Hari Sridhar is a sixth-year law student interested in the racialised and gendered impacts of the law.
In 1999, Stephen Hagan, an Aboriginal Toowoomba resident, asked the Toowoomba Sports Ground to remove a sign that read ‘E.S. N***** Brown Stand’, which was erected in honour of a white, blonde, blue-eyed footballer. The Toowoomba Sports Grounds refused, and Mr Hagan took his complaint to the Federal Court, pursuant to s18C of the Racial Discrimination Act 1975 (Cth), which prohibits acts which are reasonably likely to offend, insult, humiliate or intimidate someone due to their race.
The Federal Court dismissed Mr Hagan’s claim, stating that the public display of the word was in a ‘context which [did] not … have any racist connotation’ – even though the basis for the nickname was rooted in racism – and because other Indigenous Toowoombans did not find the sign offensive. The High Court then refused to hear his appeal, flippantly asking whether if he were a pink person, he would find a pink cement truck offensive. When Mr Hagan sent his complaint to the UN Committee for the Elimination of Racial Discrimination, the Committee found the word to be offensive and recommended Australia take appropriate steps to remove it. The then Attorney-General, Darryl Williams, and Prime Minister, John Howard, refused to do so, despite being a signatory to the Convention under which this UN body was established. Ultimately, in late October 2008, almost a decade after the initial complaint, the sign was quietly removed, citing a white ant infestation of the grandstand.
Despite political rhetoric about a proliferation of frivolous grievances, the Australian Human Rights Commission only hears approximately 100 complaints a year on the basis of s18C, with only 77 received in 2015-16. Of these, only a few ever proceed to formal hearing, and perhaps one may reach the Federal Court. In this way, Stephen Hagan was one of the ‘lucky’ ones, despite being refused access to the High Court. The point is, a minuscule proportion of racial discrimination complaints are successful.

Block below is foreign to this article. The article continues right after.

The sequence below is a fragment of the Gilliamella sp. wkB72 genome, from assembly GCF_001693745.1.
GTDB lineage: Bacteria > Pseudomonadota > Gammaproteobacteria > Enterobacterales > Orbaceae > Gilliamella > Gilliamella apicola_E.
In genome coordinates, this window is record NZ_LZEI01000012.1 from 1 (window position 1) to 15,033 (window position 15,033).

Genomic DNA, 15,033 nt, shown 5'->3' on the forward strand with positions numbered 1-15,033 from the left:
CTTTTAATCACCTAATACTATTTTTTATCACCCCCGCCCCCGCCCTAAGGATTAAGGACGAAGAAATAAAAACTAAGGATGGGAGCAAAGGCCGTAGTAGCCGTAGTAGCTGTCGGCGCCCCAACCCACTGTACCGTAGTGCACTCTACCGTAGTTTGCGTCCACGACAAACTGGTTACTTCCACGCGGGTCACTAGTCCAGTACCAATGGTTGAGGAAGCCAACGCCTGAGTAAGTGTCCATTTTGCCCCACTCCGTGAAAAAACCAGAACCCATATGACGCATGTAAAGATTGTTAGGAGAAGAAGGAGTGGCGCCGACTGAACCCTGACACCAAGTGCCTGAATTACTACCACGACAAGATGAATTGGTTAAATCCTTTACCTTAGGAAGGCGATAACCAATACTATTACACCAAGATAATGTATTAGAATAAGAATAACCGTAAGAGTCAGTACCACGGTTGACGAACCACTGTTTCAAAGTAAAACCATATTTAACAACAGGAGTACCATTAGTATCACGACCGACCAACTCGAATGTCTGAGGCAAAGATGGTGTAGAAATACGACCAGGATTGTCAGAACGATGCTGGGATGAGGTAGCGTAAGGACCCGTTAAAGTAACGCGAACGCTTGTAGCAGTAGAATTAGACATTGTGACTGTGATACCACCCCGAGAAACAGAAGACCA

These figures certainly don’t support all the catastrophising about the threats to free speech that Senators Cory Bernardi and David Leyonhjelm have been fearmongering about. The so-called ‘right’ to free speech has been distorted in the s18C debate into a polarising binary: either speech is unregulated, and you have an unfettered right to make racially hateful statements, or it is regulated, and you live in an ‘Orwellian’ 1984-esque world. This dichotomy subjugates the indisputable right of all people to live a life free of racial vilification. I believe that what the figures really suggest is a profound lack of legal protection against racial discrimination. This is partly due to judges’ enculturated in white supremacist thinking, which is rendered invisible due to its normalisation in Australian society, and which also prevents most victims of racism from bringing their complaints forth in the first place.
‘Casual’ racism – which is not really casual at all and instead indicative of internalised racial understandings – is an everyday part of the lives of many people living in a country in which they constitute a racial minority. Section 18C does not reflect the lived experiences of People of Colour in Australia – most people who endure racism are likely to be either too disempowered to complain to the AHRC, too tired or marginalised to fight, or have simply normalised it.
Making an act an offence, even if just civil rather than criminal, is a common tool for Parliament to declare its understandings of what society deems acceptable or not. Let us focus for a moment on what the current Liberal government believes we, as Australians, find acceptable. They say that a ‘reasonable member of the community’ believes that we have a right to insult someone on the basis of their skin colour, offend them because of their race, or even humiliate them due to their ethnic origin. The idea of free speech has a long history of being invoked by conservatives to reflect what is, in fact, a very narrow concept: speech which is only free when it is beneficial to dominant groups. In this instance, the continuing oppression of racial minority groups is in the interest of the small group of Benchmark Men elites seeking to foster an increasingly nationalistic, xenophobic society.
I do not think that the debate around amending s18C will create a significant amount of tangible change in the lives of those it is designed to protect. What the amendment debate has done is bring out the true colours of the common Australian body politic: a populace which seems to support the ascendancy of so-called ‘freedoms’ (for whom? from what?) over substantive equality and justice for those historically oppressed by the white majority of this nation.
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